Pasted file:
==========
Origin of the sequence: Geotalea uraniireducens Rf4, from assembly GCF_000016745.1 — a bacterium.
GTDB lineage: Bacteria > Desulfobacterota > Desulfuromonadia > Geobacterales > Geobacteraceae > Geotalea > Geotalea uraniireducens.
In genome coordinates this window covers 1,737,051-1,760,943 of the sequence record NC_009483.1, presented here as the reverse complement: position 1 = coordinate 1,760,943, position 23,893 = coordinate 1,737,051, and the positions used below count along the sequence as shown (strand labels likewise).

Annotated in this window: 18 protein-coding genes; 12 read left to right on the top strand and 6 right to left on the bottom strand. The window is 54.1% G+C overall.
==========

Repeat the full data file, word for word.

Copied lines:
Origin of the sequence: Geotalea uraniireducens Rf4, from assembly GCF_000016745.1 — a bacterium.
GTDB lineage: Bacteria > Desulfobacterota > Desulfuromonadia > Geobacterales > Geobacteraceae > Geotalea > Geotalea uraniireducens.
In genome coordinates this window covers 1,737,051-1,760,943 of the sequence record NC_009483.1, presented here as the reverse complement: position 1 = coordinate 1,760,943, position 23,893 = coordinate 1,737,051, and the positions used below count along the sequence as shown (strand labels likewise).

Annotated in this window: 18 protein-coding genes; 12 read left to right on the top strand and 6 right to left on the bottom strand. The window is 54.1% G+C overall.